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Magdalena Koziol, a former postdoc at Yale University, was the victim of scientific sabotage. Now, she is suing the...
Antiretroviral drugs can protect people from becoming infected by HIV. But so-called pre-exposure prophylaxis, or PrEP...
Two studies show that eating a diet low in protein and high in carbohydrates is linked to a longer, healthier life, and...
Considered an icon of conservation science, researchers at World Wildlife Fund (WWF) headquarters in Washington, D.C.,...
The new atlas, which shows the distribution of important trace metals and other substances, is the first product of...
Early in April, the first of a fleet of environmental monitoring satellites will lift off from Europe's spaceport in...
Since 2000, U.S. government health research agencies have spent almost $1 billion on an effort to churn out thousands...
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WikiLeaks Reveals Ulterior Motive Behind Record-Setting Marine Reserve
7 December 2010 4:54 pm
A leaked U.S. State Department cable shows that the British government had more than protecting fish on its mind when it was designing the world's largest marine protected area, in the Indian Ocean last year. The cable, part of the massive stash acquired by WikiLeaks, quotes a British diplomat saying that creating the marine reserve would stymie the return of former islanders.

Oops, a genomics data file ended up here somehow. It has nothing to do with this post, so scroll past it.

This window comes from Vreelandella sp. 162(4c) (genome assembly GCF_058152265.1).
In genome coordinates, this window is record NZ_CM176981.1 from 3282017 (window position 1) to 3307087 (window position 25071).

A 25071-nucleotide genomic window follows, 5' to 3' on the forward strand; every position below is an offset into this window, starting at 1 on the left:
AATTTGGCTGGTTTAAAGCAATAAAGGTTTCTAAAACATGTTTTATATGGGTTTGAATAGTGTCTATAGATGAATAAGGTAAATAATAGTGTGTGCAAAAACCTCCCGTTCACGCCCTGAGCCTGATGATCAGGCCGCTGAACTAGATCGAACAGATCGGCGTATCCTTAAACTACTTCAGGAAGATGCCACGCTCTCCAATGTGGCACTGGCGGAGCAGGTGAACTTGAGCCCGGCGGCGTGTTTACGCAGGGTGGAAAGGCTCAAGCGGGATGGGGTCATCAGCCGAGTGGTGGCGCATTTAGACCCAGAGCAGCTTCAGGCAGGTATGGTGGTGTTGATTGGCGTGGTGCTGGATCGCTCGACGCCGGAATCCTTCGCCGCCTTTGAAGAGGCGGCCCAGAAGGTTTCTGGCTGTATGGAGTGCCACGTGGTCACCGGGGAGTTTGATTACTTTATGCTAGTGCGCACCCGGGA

Some 2000 people were deported from the Chagos archipelago in the 1960s and 1970s when the United States built a military base on the island of Diego Garcia. The Chagos Islanders want to return and continue to press their case in the European Court of Human Rights.
In May 2009, an official with the British Foreign Office--Colin Roberts, who is responsible for overseas territories--briefed U.S. diplomatic staff about government plans to create a marine reserve in the archipelago, which is within the British Indian Ocean Territory. According to the cable, published last week by the Guardian, the official said that the area "has had a great role in assuring the security of the UK and U.S." and that "establishing a marine park would, in effect, put paid to resettlement claims of the archipelago's former residents."
The U.S. officials agreed and in April 2010, the United Kingdom announced the creation of the park.